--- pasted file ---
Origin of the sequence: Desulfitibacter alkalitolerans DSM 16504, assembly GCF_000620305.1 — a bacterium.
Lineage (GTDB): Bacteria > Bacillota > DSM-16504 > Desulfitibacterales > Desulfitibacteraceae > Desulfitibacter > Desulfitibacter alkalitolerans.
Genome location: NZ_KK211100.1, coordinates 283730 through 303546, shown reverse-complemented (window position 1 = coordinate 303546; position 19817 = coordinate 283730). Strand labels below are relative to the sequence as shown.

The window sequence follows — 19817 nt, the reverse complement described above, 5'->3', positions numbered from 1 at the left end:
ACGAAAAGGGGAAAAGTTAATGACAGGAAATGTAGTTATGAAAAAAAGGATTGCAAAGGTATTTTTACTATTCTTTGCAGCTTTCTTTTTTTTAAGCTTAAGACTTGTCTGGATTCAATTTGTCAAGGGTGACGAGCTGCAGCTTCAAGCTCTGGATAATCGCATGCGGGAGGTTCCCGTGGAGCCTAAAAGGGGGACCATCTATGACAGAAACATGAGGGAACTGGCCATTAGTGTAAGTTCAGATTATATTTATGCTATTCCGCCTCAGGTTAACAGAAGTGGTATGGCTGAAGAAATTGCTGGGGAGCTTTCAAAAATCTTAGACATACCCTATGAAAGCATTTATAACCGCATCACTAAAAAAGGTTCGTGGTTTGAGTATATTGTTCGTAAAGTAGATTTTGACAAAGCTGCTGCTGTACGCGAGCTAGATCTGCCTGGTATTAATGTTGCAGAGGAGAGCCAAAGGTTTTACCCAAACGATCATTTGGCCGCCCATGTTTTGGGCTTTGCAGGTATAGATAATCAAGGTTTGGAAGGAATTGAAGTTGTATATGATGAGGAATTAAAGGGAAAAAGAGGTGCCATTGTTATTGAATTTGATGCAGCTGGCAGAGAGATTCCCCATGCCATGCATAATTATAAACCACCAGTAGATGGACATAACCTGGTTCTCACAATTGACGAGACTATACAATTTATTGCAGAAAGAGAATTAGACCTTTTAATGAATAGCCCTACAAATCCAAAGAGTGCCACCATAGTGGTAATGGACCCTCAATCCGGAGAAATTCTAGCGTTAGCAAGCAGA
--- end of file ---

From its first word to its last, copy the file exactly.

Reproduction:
Origin of the sequence: Desulfitibacter alkalitolerans DSM 16504, assembly GCF_000620305.1 — a bacterium.
Lineage (GTDB): Bacteria > Bacillota > DSM-16504 > Desulfitibacterales > Desulfitibacteraceae > Desulfitibacter > Desulfitibacter alkalitolerans.
Genome location: NZ_KK211100.1, coordinates 283730 through 303546, shown reverse-complemented (window position 1 = coordinate 303546; position 19817 = coordinate 283730). Strand labels below are relative to the sequence as shown.

The window sequence follows — 19817 nt, the reverse complement described above, 5'->3', positions numbered from 1 at the left end:
ACGAAAAGGGGAAAAGTTAATGACAGGAAATGTAGTTATGAAAAAAAGGATTGCAAAGGTATTTTTACTATTCTTTGCAGCTTTCTTTTTTTTAAGCTTAAGACTTGTCTGGATTCAATTTGTCAAGGGTGACGAGCTGCAGCTTCAAGCTCTGGATAATCGCATGCGGGAGGTTCCCGTGGAGCCTAAAAGGGGGACCATCTATGACAGAAACATGAGGGAACTGGCCATTAGTGTAAGTTCAGATTATATTTATGCTATTCCGCCTCAGGTTAACAGAAGTGGTATGGCTGAAGAAATTGCTGGGGAGCTTTCAAAAATCTTAGACATACCCTATGAAAGCATTTATAACCGCATCACTAAAAAAGGTTCGTGGTTTGAGTATATTGTTCGTAAAGTAGATTTTGACAAAGCTGCTGCTGTACGCGAGCTAGATCTGCCTGGTATTAATGTTGCAGAGGAGAGCCAAAGGTTTTACCCAAACGATCATTTGGCCGCCCATGTTTTGGGCTTTGCAGGTATAGATAATCAAGGTTTGGAAGGAATTGAAGTTGTATATGATGAGGAATTAAAGGGAAAAAGAGGTGCCATTGTTATTGAATTTGATGCAGCTGGCAGAGAGATTCCCCATGCCATGCATAATTATAAACCACCAGTAGATGGACATAACCTGGTTCTCACAATTGACGAGACTATACAATTTATTGCAGAAAGAGAATTAGACCTTTTAATGAATAGCCCTACAAATCCAAAGAGTGCCACCATAGTGGTAATGGACCCTCAATCCGGAGAAATTCTAGCGTTAGCAAGCAGA